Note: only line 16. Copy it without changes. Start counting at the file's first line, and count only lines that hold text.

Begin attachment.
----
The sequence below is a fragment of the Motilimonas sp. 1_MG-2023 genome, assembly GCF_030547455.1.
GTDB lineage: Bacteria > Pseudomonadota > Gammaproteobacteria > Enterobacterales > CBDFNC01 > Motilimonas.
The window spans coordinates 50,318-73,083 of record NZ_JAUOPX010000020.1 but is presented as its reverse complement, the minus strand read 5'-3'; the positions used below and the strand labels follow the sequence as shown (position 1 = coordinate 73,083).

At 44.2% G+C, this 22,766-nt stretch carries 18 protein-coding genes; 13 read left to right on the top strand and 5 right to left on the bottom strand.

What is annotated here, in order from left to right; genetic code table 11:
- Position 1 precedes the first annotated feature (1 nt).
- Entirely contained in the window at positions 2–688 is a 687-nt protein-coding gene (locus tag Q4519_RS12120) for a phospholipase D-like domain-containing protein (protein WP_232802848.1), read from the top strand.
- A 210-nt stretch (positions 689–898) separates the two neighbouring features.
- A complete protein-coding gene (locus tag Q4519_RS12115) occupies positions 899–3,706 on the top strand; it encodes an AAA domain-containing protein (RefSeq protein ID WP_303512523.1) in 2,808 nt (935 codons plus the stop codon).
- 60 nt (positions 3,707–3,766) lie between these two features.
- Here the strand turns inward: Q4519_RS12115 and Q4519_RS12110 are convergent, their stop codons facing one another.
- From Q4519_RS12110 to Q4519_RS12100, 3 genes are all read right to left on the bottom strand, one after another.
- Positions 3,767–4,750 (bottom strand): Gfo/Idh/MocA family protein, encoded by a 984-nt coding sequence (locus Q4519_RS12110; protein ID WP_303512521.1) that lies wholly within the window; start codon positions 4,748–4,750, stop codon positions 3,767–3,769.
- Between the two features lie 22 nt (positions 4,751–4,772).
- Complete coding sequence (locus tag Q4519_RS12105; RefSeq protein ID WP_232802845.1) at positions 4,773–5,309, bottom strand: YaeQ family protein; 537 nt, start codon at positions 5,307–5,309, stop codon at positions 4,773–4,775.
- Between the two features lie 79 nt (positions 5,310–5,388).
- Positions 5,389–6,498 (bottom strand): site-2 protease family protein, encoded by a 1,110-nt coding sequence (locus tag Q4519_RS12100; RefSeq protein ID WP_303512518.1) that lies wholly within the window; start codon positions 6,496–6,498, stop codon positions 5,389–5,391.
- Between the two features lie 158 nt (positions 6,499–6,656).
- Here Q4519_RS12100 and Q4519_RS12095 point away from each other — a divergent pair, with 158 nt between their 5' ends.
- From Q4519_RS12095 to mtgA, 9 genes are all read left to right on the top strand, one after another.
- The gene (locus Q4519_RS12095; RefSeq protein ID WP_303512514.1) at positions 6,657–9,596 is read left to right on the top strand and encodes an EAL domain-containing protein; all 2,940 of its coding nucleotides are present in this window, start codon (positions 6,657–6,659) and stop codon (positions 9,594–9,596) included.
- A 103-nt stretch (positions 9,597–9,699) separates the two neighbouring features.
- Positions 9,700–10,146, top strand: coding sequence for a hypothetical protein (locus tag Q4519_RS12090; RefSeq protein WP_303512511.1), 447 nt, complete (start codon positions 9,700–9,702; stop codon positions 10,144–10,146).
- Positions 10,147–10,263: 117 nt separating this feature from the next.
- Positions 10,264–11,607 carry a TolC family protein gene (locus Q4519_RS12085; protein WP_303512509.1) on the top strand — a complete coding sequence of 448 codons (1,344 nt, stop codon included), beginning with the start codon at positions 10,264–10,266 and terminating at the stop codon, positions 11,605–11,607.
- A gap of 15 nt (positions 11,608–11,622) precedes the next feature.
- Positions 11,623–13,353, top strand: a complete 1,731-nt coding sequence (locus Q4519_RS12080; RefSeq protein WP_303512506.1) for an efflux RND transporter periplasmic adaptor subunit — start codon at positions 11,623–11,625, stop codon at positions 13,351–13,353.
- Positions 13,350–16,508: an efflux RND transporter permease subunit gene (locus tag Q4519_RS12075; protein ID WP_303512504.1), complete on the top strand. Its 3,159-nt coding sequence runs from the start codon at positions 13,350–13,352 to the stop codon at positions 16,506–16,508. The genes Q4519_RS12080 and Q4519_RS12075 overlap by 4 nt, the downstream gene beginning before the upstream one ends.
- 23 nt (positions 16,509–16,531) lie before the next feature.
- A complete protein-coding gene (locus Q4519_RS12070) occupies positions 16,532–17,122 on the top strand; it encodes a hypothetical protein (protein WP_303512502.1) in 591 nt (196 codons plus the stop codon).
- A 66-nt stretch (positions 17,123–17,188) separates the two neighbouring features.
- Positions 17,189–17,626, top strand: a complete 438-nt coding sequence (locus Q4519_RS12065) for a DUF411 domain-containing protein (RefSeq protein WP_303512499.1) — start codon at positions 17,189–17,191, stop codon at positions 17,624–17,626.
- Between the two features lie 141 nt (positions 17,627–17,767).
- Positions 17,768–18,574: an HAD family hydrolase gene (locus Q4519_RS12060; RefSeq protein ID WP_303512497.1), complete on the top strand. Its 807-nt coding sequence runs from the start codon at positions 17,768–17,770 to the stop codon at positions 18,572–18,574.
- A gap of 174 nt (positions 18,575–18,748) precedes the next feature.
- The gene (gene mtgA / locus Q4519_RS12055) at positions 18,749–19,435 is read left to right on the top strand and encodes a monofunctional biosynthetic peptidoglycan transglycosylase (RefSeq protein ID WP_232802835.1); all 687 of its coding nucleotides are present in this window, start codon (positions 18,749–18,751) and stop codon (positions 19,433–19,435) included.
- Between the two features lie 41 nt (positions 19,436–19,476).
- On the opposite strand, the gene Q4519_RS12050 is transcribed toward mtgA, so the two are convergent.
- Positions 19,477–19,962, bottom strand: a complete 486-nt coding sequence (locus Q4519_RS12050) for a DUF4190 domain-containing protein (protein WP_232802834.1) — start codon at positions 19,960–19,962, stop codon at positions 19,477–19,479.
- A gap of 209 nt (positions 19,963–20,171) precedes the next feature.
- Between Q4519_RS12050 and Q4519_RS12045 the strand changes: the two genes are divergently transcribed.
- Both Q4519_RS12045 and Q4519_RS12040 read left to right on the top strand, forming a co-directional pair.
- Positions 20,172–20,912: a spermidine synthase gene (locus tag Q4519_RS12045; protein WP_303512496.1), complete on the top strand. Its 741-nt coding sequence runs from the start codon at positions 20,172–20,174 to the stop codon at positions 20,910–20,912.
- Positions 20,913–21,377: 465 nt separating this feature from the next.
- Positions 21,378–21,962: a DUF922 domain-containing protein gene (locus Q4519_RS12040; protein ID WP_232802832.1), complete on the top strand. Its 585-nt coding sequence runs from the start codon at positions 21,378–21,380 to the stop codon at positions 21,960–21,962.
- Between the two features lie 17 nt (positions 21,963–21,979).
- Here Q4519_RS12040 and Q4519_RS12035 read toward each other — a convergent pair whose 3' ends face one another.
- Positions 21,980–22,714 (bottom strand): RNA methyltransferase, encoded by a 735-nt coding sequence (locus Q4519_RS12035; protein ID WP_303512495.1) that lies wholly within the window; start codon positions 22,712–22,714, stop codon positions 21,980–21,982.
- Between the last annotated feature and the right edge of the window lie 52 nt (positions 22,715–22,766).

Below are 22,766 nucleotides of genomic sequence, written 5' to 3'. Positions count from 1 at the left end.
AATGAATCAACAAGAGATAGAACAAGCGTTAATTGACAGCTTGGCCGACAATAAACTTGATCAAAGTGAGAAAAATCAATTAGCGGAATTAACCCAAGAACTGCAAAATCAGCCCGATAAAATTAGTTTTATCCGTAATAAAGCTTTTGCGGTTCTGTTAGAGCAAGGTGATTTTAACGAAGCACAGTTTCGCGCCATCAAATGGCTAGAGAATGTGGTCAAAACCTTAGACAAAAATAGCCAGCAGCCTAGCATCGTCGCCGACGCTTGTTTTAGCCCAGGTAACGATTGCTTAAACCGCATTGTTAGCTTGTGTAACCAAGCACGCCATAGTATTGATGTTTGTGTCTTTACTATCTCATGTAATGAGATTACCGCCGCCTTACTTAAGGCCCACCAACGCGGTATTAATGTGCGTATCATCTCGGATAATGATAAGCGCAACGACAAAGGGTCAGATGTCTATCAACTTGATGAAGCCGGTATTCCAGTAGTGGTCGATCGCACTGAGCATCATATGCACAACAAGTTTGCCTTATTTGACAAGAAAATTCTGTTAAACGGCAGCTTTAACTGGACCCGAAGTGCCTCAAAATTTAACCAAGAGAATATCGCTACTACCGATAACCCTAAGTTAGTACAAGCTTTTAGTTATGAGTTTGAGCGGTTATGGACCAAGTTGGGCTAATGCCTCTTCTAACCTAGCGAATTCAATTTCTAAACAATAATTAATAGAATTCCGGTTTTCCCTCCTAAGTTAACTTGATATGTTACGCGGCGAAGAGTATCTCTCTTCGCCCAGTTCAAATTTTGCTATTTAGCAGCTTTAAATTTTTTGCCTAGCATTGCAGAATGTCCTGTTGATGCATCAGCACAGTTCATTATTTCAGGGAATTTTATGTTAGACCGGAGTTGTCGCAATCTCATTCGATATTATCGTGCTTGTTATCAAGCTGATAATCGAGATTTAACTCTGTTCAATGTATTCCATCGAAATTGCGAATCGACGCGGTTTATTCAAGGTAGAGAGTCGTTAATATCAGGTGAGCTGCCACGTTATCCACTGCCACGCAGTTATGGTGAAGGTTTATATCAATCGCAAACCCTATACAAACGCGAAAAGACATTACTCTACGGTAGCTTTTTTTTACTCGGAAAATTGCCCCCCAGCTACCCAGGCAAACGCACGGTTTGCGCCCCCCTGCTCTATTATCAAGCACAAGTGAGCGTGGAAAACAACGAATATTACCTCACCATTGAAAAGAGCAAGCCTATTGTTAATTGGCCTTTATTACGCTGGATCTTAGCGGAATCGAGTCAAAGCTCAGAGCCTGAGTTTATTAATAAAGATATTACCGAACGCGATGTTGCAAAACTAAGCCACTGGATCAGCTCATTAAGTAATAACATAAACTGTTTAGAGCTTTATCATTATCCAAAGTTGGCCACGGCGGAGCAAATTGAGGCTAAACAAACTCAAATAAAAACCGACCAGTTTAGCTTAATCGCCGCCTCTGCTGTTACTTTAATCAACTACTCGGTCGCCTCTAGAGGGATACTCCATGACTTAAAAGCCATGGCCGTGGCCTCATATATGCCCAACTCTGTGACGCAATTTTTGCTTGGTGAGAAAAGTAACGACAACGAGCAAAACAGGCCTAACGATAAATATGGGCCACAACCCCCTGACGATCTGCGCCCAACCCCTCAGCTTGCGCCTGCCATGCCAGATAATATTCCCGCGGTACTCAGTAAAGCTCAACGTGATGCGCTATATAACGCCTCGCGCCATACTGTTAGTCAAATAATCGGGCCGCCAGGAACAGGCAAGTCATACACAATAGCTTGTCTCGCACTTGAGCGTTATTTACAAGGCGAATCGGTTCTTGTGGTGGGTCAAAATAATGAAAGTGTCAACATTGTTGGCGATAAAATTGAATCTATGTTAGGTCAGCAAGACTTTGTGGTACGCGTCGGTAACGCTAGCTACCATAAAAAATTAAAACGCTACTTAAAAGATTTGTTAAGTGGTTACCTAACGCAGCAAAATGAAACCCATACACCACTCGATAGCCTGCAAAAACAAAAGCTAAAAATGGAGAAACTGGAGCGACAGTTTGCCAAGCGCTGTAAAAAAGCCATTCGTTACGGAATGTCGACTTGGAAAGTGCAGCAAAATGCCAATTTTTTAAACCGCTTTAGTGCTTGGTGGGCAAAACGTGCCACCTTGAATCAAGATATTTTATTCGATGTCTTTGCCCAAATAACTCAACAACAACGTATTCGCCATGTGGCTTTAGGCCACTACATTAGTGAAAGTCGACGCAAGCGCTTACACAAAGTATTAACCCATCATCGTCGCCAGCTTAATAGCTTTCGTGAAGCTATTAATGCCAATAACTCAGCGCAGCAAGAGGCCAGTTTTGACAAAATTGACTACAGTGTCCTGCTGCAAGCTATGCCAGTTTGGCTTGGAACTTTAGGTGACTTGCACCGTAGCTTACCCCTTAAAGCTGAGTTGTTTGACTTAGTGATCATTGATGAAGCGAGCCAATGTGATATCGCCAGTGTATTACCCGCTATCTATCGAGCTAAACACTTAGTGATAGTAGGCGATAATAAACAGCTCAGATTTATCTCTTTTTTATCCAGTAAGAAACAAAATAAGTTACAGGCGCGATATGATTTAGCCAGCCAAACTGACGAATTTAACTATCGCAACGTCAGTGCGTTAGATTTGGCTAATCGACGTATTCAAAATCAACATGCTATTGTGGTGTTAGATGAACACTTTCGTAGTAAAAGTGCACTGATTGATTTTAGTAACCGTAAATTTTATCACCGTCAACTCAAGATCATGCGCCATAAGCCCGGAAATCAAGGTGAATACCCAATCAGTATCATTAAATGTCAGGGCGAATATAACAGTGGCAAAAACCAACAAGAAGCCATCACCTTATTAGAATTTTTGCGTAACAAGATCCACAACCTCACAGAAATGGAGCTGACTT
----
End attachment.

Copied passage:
- Between the two features lie 79 nt (positions 5,310–5,388).